Alternative program growing into its own

Special Education teacher Ilyce Cronk helps a Woodland Regional High School student on a math assignment during an alternative education program last January at Woodland High School in Beacon Falls. –RA ARCHIVE

Special Education teacher Ilyce Cronk helps a Woodland Regional High School student on a math assignment during an alternative education program last January at Woodland High School in Beacon Falls. –RA ARCHIVE

BEACON FALLS — At this time last year, Woodland Regional High School was getting ready to roll out its first onsite alterative education program. The program, which is for students who struggle in a traditional classroom setting, has not disappointed.

“The program has really met the early goals we had for it,” Region 16 Superintendent of Schools Tim James said.

James said the students are encouraged and district officials are proud of the program.

“We’re very, very pleased, and I think the students are pleased, and the students’ parents are pleased with how things are going,” James said.

Until last year, Woodland, which serves students from Beacon Falls and Prospect, never had an onsite alternative program. Woodland students used to be sent to alternative programs in nearby districts. However, those districts stopped accepting out-of-district students into their programs. The only option left for Region 16 was to home tutor students 10 hours a week. That was until Jan. 24, 2013 when the first class of the alternative program was held.

Eleven students, a mix of juniors and seniors, took part in the first semester of the program. Woodland Dean of Students Ben Palladino, the program administrator, said three seniors were able to graduate last year due to the program.

“It gives them hope,” Palladino said of the program, “and it shows them that they can be successful.”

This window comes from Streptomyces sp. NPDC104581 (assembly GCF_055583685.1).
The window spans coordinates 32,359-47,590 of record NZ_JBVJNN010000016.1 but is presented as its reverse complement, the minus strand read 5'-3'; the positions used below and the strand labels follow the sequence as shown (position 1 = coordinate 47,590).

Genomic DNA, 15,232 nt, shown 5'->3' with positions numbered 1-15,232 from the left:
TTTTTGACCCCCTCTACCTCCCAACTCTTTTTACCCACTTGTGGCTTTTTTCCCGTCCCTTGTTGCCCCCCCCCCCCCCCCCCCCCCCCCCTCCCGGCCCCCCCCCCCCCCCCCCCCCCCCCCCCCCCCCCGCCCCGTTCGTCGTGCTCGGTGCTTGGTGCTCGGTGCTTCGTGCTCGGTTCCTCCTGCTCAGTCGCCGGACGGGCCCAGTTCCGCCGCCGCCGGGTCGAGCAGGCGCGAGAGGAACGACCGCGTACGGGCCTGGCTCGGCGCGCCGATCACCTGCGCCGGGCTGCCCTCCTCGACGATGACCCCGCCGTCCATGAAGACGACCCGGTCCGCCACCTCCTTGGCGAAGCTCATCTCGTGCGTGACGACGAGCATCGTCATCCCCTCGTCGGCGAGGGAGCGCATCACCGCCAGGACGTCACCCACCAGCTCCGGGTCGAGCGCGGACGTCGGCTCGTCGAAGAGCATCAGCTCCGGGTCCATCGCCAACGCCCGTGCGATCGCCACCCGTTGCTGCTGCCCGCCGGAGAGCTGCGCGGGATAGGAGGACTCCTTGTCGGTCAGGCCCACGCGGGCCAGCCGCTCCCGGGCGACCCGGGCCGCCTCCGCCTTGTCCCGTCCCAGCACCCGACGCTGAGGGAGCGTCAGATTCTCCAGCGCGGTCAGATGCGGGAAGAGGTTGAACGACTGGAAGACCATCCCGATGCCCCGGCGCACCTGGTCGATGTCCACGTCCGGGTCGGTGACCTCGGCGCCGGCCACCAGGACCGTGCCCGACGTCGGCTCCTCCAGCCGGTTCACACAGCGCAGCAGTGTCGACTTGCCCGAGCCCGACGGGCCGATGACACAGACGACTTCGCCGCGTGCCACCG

This year there are 15 students in the program, including eight seniors, Palladino said.

“We have kids that want to be a part of the program,” said Palladino, who added that discipline referrals at Woodland have declined since the start of the program.

The program runs from 2:30 to 5:30 p.m. Monday to Thursday, and uses two classrooms and a computer lab. It costs roughly $70,000 a semester. About half of the cost is for transportation. The remaining costs are for the staff — two teachers, three special education teachers, two counselors, and an administrator — and licenses for ODYSSEYWARE.

ODYSSEYWARE is educational software that offers core and elective courses online. The software is used to supplement direct instruction in the program and can be individualized for students.

Palladino described the online curriculum as “rigorous.”

“The kids are not skirting their responsibilities academically,” he said.

Palladino said Woodland is looking to expand the use of ODYSSEYWARE for all students. He said last summer two seniors, who weren’t part of the alternative program, took courses using ODYSSEYWARE to help them graduate. The courses the students needed weren’t available during summer school, he said.  

The classes are just the first part of the program. Officials are looking to roll out the second phase — placing students in a job or internship during the day before attending class — early this year.

Palladino said one student was placed in a job last semester as a pilot program. He said the experience went well. Christopher Albini, a counselor at Woodland, is working to set up more work placements, Palladino said.

The Woodland program is at a bit of a disadvantage, Palladino said, as other similar alternative programs provide transportation to and from work placements. 

As the program continues to grow, Palladino is pleased with the results thus far. He attributed the program’s success to the desire of the students to be in the program, the support of the Board of Education and the work of the staff.

“They (the staff) do a fantastic job of helping the students learn and also allowing the kids to go through growing pains in the program,” Palladino said.

Palladino said his long-term goal for the program is for it to be an independent one with its own building and staff. It’s a vision shared by the school board, which has expressed a desire to convert the annex at Algonquin School in Prospect into the site of the program after the new elementary school in Prospect opens.

For now, building on what the program has achieved so far is the plan.

“We’re looking to just continue building on the success of the program,” Palladino said.

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